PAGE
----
Sunday, January 10, 2010
Twinflower - Dyschoriste oblongifolia
Twinflower (Dyschoriste oblongifolia) is a member of the snapdragon family and found nearly statewide in Florida. Elsewhere, it is found only in states immediately adjacent to us; Alabama (where it is extremely rare) and Georgia. It occurs in a variety of upland habitats, but is most common in flatwoods and sandhills that are not excessively well drained.
Twinflower is a low-growing groundcover that can spread rapidly in the understory by underground runners and form near monocultures in open and/or disturbed sites. It rarely stands taller than 12 inches. The thin stems are cloaked in oval-shaped opposite leaves that may be 1 inch long. This is a deciduous perennial.
Blooming occurs over many months beginning in the spring and sometimes extending until November. The flower buds are formed in pairs opposite each other on the stem and these usually open at the same time. The light purple tubular flowers are characterized by a reticulated pattern on the lower lip and inside the corolla. The flowers are primarily of interest to bees and other such pollinators.
Twinflower spreads primarily by its underground runners, though it does set plenty of seed which is spread when the seed capsules split open. Because of its small size and extended blooming season, it makes a wonderful addition to the front of a mixed wildflower planting. And, although it will spread, it is not aggressive and usually does not compete well with larger and denser species. Give it some space if you want it to expand its population. Twinflower is also good in a butterfly garden - not so much for its nectar production, but as a larval food plant for the common buckeye.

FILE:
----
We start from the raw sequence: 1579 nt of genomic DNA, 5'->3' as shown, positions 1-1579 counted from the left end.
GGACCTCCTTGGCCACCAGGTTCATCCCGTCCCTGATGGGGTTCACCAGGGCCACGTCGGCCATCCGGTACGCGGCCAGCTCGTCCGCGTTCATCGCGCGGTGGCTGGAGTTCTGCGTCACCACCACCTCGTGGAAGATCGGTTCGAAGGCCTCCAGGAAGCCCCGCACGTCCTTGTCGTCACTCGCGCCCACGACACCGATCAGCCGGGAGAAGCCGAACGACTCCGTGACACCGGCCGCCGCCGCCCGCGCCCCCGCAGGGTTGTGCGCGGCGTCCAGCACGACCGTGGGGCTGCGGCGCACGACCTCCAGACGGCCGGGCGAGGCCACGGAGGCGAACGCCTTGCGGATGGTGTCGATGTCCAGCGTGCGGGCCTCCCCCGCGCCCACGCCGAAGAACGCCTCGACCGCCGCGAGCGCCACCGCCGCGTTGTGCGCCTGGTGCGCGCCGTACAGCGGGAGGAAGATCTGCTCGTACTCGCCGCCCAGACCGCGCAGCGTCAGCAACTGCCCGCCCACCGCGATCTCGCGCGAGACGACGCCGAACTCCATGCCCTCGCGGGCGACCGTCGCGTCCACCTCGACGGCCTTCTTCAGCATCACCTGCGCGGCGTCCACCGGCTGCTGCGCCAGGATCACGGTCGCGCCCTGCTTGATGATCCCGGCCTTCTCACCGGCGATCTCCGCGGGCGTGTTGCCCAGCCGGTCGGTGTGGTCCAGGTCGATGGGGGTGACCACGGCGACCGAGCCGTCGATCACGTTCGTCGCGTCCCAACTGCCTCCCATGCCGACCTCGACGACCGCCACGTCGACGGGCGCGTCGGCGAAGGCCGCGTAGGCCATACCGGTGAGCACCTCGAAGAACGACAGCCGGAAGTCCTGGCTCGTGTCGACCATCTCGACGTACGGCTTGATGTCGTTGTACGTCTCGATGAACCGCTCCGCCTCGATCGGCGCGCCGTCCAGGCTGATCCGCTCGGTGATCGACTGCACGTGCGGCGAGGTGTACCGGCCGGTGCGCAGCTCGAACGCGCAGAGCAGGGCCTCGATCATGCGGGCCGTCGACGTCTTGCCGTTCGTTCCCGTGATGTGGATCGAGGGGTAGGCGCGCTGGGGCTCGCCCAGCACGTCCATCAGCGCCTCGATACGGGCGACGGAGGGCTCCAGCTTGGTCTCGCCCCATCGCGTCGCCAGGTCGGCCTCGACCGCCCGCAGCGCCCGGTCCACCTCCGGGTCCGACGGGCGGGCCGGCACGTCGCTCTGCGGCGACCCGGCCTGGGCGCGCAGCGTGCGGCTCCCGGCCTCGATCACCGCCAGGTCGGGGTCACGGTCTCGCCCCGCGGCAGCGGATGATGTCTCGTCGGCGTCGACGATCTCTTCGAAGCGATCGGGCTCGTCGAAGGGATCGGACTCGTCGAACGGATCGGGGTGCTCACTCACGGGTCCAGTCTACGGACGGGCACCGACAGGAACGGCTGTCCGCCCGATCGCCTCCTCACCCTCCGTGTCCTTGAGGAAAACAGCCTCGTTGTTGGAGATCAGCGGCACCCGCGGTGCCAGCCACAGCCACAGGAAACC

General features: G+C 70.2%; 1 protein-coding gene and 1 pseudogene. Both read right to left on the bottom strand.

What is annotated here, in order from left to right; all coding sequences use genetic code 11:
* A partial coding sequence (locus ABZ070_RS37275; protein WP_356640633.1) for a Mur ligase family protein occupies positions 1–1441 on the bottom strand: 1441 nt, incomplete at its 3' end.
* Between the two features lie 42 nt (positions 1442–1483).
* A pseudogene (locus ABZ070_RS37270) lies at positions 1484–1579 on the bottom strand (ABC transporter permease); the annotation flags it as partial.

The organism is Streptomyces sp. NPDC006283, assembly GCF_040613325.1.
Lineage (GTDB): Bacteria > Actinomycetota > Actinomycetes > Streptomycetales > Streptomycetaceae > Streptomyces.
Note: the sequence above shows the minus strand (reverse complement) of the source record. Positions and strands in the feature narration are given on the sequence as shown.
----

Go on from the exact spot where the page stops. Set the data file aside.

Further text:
Twinflower is an exceptionally adaptable species in a home garden, but does not appreciate extremes in soil moisture levels. If soils remain too dry for long, it will quickly disappear. It can tolerate high moisture for short periods without harm, but is certainly not a wetland plant.
Many Florida nurseries propagate and sell this wonderful wildflower. We have grown it for years at Hawthorn Hill and appreciate its many qualities. We do not intend to propagate it ourselves, however.